An Alternate 

Part 1 - Insurance

It would be hard to argue that separate insurance companies must introduce some inefficiencies by fact of sheer duplication, different billing codes, even just different addresses or phone numbers that patients or care-givers have to memorize, deal with, etc. let alone that there is an entire industry that makes a profit providing the insurance. Somehow that profit must come at the expense of the patient in their cost of insurance, cost of care provided, governmental rebate, or some other method. Where else would the profit come from? With single-payer, an industry (that has served us well in the past) would be wiped out.

The people in this industry would likely be greatly opposed to losing their jobs. But what if they were intentionally re-deployed into health care - to further reduce the cost of providing care. They don't have to be doctors. But what about nurses, therapists, home care givers, health educators, etc? They would actually do a function - and not just shuffle paper and answer irate patient calls as to why their benefits were denied.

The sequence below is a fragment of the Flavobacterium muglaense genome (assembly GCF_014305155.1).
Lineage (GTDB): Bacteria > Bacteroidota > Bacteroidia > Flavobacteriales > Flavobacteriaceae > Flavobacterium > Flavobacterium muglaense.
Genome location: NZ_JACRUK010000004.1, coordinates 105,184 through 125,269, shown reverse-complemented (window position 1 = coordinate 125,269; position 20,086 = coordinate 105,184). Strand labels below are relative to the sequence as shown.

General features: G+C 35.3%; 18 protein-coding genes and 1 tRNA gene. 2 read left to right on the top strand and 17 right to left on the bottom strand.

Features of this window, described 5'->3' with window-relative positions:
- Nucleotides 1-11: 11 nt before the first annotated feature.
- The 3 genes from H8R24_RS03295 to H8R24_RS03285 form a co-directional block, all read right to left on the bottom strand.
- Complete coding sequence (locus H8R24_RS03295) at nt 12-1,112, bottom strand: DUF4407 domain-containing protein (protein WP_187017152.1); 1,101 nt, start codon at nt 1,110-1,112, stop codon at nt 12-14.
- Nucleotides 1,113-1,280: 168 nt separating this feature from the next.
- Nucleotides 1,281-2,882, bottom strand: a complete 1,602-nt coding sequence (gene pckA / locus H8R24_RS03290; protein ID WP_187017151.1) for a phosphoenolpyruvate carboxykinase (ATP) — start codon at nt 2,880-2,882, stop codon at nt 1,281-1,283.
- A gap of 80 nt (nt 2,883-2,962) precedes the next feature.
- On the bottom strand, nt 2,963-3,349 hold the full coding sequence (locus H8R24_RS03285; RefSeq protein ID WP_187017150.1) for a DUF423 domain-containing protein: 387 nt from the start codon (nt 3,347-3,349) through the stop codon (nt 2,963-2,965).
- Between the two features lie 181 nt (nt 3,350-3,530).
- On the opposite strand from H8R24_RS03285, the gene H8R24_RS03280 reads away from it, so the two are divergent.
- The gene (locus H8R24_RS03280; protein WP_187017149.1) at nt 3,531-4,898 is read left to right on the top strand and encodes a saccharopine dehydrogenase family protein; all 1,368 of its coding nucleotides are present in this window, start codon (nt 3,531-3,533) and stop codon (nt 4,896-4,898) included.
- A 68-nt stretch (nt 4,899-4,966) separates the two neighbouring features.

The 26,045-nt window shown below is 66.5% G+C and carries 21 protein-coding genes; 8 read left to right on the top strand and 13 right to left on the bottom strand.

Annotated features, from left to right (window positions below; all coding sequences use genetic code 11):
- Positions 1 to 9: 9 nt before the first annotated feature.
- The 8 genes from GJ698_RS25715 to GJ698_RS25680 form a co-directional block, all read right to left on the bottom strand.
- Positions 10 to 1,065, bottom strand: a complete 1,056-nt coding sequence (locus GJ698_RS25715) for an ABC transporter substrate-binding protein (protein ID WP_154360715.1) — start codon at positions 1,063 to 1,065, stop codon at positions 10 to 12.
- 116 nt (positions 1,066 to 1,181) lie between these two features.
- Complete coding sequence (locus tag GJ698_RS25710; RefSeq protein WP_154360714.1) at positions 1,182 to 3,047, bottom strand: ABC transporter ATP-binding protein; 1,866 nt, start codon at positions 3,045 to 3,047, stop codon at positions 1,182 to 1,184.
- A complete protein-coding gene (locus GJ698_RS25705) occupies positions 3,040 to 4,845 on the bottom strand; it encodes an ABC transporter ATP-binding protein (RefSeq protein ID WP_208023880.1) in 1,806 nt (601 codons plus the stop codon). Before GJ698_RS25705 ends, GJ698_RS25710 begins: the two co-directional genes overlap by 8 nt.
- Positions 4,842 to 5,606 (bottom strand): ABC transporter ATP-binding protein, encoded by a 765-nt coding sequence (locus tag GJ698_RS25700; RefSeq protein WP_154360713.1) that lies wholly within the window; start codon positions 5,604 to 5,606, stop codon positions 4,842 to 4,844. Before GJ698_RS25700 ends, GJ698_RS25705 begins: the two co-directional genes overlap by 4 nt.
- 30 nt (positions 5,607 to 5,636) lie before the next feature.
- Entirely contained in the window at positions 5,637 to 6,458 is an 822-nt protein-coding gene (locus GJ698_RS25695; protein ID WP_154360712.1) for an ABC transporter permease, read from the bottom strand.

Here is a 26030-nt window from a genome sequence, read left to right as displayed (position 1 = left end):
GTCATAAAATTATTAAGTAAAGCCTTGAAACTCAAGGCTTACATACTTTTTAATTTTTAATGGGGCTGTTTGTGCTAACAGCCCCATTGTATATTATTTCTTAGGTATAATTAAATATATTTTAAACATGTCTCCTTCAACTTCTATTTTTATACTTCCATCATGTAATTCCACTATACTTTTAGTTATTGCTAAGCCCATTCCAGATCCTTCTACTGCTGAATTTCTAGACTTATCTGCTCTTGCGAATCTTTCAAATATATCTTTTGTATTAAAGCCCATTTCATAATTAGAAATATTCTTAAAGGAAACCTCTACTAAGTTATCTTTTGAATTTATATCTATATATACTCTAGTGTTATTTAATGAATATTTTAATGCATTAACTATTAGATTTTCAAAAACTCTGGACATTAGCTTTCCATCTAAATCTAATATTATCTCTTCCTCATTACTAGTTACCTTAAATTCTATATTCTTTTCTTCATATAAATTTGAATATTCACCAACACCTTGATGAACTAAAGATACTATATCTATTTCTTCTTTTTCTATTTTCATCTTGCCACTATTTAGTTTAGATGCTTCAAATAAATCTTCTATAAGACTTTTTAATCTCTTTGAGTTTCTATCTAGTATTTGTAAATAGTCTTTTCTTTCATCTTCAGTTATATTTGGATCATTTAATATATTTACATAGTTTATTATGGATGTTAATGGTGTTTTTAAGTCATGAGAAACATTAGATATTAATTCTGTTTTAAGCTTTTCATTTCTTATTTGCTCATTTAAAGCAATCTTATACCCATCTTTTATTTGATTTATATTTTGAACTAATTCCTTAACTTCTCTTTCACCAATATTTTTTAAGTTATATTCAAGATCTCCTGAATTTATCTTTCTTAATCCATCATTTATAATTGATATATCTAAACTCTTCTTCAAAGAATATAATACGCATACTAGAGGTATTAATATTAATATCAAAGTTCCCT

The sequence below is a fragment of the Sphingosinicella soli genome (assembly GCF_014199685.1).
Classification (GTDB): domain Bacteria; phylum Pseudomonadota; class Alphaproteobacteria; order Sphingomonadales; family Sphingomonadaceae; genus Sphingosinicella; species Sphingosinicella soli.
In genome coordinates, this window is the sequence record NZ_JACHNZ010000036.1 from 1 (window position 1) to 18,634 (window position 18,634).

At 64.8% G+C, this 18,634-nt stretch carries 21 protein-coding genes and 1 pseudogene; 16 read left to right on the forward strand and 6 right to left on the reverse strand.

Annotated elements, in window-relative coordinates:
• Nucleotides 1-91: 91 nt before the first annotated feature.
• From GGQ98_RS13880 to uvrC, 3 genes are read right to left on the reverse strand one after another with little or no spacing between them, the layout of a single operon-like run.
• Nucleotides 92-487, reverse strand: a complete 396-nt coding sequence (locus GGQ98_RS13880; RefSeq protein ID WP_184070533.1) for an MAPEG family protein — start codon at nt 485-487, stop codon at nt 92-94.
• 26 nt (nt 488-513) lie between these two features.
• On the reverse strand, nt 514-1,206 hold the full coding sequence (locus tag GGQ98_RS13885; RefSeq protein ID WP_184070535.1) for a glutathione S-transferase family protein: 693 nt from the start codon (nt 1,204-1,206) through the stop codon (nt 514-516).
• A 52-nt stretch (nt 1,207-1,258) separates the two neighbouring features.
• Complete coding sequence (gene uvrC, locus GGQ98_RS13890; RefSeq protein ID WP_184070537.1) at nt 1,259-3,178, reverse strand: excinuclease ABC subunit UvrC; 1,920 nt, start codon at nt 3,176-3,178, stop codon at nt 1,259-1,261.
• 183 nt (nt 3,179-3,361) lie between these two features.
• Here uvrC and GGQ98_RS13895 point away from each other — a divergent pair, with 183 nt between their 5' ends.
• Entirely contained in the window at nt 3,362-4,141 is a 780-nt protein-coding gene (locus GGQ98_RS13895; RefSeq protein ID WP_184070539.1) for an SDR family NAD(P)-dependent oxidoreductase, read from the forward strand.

This answer, or an answer like this, in some form goes a long way to addressing the first two reasons for change. What if a health care bill recognized this shift in industry? Folks, the leather tanning industry just isn't around to the same degree it was before. Industries change. Can we recognize that? Is that "excessive government interference" or is it "forward-thinking"? Does it have to be single-payer? No, but a massive streamlining must occur - for our sake.

No one really wants choice of insurance, per se - what they likely want is choice of doctor, and choice of quality, affordable care.